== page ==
VPN tunnel from DO to private network

July 21, 2016 2.7k views
Networking VPN Security Ubuntu 16.04

Hello,

I'm running a local network, with a few web servers and what not. For some of my web servers, I use a DO server as a reverse proxy and cache.

As of right now it is just connecting through the public IPs, but I wish to create a private VPN (or sock) tunnel between the DO server and my private network. I've searched this DO site and google, but they mostly come up with a normal VPN client which is not what I need. The VPN doesn't need to forward any traffic, just simply provide a private (secure) network between the two networks.

The server which i use on DO is Ubuntu 16.04, and the load balancer on my private network is a raspberry pi running Raspbian.

Anyone able to help me out? or at least point me the right way?

10 comments
  • "The VPN doesn't need to forward any traffic, just simply provide a private (secure) network between the two networks."

    VPNs accomplish this by routing traffic.

    Just keep googling and use the tutorials you thought wouldn't work, they're probably perfectly appropriate. Check out OpenVPN.

  • As I wrote, I've already tried that, and also tried the tuts I could find, but nothing worked out. Hence I created this.

  • @Geekologist - Can you just setup a ssh session from your Raspberry Pi to your droplet, with pre-selected tunnels to specific ports?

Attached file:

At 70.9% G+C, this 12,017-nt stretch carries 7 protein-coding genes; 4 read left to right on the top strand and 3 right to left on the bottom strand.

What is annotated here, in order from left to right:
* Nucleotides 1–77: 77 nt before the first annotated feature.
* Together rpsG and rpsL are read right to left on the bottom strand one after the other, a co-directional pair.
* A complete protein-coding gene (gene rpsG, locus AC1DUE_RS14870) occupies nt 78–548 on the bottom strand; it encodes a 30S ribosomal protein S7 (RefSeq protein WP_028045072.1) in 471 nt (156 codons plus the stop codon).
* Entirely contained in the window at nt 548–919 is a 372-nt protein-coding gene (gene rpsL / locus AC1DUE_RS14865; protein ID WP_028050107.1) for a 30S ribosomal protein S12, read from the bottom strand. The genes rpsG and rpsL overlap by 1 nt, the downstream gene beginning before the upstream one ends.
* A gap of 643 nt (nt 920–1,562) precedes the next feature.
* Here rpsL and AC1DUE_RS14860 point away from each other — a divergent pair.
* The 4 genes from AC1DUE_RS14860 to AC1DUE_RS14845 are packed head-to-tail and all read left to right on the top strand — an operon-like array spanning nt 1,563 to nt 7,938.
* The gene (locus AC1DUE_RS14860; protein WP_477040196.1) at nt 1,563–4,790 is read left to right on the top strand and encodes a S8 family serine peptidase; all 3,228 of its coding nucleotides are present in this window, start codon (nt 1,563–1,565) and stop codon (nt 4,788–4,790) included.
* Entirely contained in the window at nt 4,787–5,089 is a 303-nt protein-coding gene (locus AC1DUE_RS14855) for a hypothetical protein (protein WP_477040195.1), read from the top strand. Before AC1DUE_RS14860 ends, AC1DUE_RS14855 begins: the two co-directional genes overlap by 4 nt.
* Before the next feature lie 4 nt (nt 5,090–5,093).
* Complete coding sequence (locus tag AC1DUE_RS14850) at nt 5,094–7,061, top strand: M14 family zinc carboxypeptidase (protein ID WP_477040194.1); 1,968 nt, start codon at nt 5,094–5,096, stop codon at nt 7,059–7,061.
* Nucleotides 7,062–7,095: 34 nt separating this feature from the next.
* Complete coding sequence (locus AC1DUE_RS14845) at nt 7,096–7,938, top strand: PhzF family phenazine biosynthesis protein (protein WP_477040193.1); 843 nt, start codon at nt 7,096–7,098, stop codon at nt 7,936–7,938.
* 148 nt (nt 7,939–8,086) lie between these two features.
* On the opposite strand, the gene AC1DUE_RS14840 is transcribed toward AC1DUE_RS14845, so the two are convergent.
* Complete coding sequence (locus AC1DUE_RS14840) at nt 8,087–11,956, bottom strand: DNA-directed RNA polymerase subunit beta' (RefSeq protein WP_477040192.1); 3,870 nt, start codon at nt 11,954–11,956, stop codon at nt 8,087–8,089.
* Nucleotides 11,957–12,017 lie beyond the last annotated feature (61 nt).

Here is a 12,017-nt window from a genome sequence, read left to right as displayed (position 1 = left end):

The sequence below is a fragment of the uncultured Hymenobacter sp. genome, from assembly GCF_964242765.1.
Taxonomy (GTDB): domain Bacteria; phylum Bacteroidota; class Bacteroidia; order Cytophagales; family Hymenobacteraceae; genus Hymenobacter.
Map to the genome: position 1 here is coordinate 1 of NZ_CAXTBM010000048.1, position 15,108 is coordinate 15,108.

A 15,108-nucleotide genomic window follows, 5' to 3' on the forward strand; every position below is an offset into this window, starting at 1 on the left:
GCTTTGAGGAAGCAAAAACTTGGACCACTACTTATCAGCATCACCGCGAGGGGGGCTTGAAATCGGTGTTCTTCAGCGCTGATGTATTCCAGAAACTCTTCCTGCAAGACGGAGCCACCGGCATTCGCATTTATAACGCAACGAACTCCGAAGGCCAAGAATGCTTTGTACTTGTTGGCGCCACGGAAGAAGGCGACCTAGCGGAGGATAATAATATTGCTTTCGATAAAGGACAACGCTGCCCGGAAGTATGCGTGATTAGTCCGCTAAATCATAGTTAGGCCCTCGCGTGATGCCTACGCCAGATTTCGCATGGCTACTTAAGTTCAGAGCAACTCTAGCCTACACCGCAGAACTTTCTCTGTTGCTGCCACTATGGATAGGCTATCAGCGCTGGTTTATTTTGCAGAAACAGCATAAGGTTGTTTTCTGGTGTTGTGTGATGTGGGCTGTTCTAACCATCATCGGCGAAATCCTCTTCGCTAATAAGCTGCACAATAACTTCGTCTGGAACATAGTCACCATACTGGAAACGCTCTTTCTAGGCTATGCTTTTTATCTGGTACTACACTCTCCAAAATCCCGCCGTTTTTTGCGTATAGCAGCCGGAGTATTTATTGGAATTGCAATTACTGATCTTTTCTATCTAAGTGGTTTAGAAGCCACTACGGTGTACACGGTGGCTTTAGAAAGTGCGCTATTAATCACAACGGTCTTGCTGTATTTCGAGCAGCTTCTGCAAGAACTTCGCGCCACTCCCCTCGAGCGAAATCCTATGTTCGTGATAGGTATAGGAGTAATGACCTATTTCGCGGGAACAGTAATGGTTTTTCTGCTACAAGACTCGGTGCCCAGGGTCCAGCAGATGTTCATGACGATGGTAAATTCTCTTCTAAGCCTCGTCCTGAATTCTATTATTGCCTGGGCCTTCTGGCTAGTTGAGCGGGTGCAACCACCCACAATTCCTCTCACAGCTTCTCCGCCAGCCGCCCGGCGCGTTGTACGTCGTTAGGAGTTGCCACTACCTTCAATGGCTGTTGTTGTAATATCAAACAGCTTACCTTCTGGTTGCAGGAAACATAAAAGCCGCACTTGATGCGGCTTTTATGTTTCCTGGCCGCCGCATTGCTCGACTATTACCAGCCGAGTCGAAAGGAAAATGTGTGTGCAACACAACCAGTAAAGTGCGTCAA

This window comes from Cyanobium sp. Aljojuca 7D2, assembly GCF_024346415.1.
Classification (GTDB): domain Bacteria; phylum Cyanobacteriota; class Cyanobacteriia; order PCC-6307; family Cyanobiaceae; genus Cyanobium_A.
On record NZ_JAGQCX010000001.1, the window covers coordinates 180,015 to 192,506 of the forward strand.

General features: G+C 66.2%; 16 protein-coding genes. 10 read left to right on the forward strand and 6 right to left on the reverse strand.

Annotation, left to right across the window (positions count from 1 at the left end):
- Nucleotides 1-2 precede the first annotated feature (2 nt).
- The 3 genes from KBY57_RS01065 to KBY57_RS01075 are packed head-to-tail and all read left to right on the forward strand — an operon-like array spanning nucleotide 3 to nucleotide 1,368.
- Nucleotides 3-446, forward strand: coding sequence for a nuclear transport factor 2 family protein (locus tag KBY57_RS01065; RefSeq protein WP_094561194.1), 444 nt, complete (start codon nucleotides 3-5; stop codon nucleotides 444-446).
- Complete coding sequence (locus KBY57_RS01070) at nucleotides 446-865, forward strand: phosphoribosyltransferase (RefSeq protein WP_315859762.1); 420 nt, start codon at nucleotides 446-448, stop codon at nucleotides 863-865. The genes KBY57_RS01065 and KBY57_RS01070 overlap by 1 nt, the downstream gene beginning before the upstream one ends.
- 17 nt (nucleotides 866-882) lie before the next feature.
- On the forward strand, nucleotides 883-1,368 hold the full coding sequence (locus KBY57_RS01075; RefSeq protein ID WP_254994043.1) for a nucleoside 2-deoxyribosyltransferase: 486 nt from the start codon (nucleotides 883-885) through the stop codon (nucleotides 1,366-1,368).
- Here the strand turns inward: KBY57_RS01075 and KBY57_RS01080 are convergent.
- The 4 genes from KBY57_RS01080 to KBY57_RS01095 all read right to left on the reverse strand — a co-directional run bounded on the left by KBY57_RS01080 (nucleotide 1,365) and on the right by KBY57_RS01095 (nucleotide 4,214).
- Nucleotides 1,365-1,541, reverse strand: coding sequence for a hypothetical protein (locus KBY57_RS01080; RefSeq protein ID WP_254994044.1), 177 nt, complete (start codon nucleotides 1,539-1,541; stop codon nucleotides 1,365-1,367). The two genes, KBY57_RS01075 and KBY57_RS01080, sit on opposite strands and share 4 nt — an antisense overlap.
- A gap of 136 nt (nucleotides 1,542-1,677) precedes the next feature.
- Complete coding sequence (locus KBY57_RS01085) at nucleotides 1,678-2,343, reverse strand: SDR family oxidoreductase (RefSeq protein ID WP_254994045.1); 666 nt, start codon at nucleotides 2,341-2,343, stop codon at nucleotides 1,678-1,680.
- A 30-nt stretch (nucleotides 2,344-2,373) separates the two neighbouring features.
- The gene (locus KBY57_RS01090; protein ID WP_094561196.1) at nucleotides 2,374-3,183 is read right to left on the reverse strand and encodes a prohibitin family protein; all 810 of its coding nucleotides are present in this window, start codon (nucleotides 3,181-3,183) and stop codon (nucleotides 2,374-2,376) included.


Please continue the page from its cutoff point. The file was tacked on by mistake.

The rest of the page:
• @gndo I've been thinking on that, since I already have 1 ssh session from my workstation to my DO server. Just wasn't sure how to make it the other way around, so that the connection is from the server to my network?

  • @Geekologist - I think what you want is port forwarding using iptables. Check out that DO tutorial if that fits your needs. Note: I haven't set that up, so can't help you much past the tutorial.
    {Edit: that might not been the link you wanted, since that was between 2 droplets. Try instead this tunneling tutorial }

    In this article, you'll learn how to create a safe, encrypted tunnel between your computer and your VPS along with how to bypass limits in a corporate network, how to bypass NAT, etc.
  • I have a setup that will do what you want:

    • DO Droplet runs an OpenVPN Server ( I used this script to set up the server and generate my client-connect files: https://github.com/Nyr/openvpn-install )
    • My Private Network uses a DDWRT Router with OpenVPN Client installed -All Computers on the private network can access the the OpenVPN server and vice-versa since they use the DDWRT Router as the gateway